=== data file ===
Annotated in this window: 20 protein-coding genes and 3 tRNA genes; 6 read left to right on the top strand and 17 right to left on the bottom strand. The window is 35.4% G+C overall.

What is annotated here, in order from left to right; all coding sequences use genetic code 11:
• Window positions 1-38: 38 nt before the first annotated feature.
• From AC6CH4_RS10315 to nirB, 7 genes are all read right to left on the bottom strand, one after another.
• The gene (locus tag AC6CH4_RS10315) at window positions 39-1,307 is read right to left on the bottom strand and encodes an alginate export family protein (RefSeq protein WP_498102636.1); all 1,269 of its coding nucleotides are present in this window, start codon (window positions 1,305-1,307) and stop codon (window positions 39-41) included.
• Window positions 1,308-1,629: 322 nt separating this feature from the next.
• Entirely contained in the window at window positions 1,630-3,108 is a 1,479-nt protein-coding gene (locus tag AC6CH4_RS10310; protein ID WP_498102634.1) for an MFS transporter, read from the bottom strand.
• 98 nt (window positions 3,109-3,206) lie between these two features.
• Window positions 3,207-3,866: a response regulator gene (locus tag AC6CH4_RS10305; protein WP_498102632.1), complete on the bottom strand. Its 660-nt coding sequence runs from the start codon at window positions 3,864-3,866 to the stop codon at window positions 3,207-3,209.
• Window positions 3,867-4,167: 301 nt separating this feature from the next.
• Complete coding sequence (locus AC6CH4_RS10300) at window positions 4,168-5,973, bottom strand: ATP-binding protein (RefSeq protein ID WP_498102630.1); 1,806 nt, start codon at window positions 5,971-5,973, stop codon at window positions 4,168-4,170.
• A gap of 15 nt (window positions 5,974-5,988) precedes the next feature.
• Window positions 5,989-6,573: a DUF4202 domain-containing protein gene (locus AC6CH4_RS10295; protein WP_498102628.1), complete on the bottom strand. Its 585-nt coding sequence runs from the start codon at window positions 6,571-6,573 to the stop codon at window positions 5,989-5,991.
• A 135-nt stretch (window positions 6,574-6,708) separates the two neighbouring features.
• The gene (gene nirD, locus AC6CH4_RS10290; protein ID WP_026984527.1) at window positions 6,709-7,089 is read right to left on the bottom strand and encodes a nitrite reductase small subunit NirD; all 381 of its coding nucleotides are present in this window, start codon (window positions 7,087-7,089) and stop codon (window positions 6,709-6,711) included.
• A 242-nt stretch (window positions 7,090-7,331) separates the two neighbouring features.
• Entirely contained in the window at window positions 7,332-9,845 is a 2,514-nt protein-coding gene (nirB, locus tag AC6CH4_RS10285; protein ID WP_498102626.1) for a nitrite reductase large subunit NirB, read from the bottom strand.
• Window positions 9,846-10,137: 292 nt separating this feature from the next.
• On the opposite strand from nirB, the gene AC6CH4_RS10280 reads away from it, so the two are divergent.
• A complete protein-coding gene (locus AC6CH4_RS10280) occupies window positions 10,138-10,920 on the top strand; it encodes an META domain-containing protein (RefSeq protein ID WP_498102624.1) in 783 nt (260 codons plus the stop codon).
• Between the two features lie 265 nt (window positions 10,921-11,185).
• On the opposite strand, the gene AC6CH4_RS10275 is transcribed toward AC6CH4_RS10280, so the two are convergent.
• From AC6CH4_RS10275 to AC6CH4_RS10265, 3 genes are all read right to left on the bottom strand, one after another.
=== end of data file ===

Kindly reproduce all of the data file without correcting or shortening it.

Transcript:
Annotated in this window: 20 protein-coding genes and 3 tRNA genes; 6 read left to right on the top strand and 17 right to left on the bottom strand. The window is 35.4% G+C overall.

What is annotated here, in order from left to right; all coding sequences use genetic code 11:
• Window positions 1-38: 38 nt before the first annotated feature.
• From AC6CH4_RS10315 to nirB, 7 genes are all read right to left on the bottom strand, one after another.
• The gene (locus tag AC6CH4_RS10315) at window positions 39-1,307 is read right to left on the bottom strand and encodes an alginate export family protein (RefSeq protein WP_498102636.1); all 1,269 of its coding nucleotides are present in this window, start codon (window positions 1,305-1,307) and stop codon (window positions 39-41) included.
• Window positions 1,308-1,629: 322 nt separating this feature from the next.
• Entirely contained in the window at window positions 1,630-3,108 is a 1,479-nt protein-coding gene (locus tag AC6CH4_RS10310; protein ID WP_498102634.1) for an MFS transporter, read from the bottom strand.
• 98 nt (window positions 3,109-3,206) lie between these two features.
• Window positions 3,207-3,866: a response regulator gene (locus tag AC6CH4_RS10305; protein WP_498102632.1), complete on the bottom strand. Its 660-nt coding sequence runs from the start codon at window positions 3,864-3,866 to the stop codon at window positions 3,207-3,209.
• Window positions 3,867-4,167: 301 nt separating this feature from the next.
• Complete coding sequence (locus AC6CH4_RS10300) at window positions 4,168-5,973, bottom strand: ATP-binding protein (RefSeq protein ID WP_498102630.1); 1,806 nt, start codon at window positions 5,971-5,973, stop codon at window positions 4,168-4,170.
• A gap of 15 nt (window positions 5,974-5,988) precedes the next feature.
• Window positions 5,989-6,573: a DUF4202 domain-containing protein gene (locus AC6CH4_RS10295; protein WP_498102628.1), complete on the bottom strand. Its 585-nt coding sequence runs from the start codon at window positions 6,571-6,573 to the stop codon at window positions 5,989-5,991.
• A 135-nt stretch (window positions 6,574-6,708) separates the two neighbouring features.
• The gene (gene nirD, locus AC6CH4_RS10290; protein ID WP_026984527.1) at window positions 6,709-7,089 is read right to left on the bottom strand and encodes a nitrite reductase small subunit NirD; all 381 of its coding nucleotides are present in this window, start codon (window positions 7,087-7,089) and stop codon (window positions 6,709-6,711) included.
• A 242-nt stretch (window positions 7,090-7,331) separates the two neighbouring features.
• Entirely contained in the window at window positions 7,332-9,845 is a 2,514-nt protein-coding gene (nirB, locus tag AC6CH4_RS10285; protein ID WP_498102626.1) for a nitrite reductase large subunit NirB, read from the bottom strand.
• Window positions 9,846-10,137: 292 nt separating this feature from the next.
• On the opposite strand from nirB, the gene AC6CH4_RS10280 reads away from it, so the two are divergent.
• A complete protein-coding gene (locus AC6CH4_RS10280) occupies window positions 10,138-10,920 on the top strand; it encodes an META domain-containing protein (RefSeq protein ID WP_498102624.1) in 783 nt (260 codons plus the stop codon).
• Between the two features lie 265 nt (window positions 10,921-11,185).
• On the opposite strand, the gene AC6CH4_RS10275 is transcribed toward AC6CH4_RS10280, so the two are convergent.
• From AC6CH4_RS10275 to AC6CH4_RS10265, 3 genes are all read right to left on the bottom strand, one after another.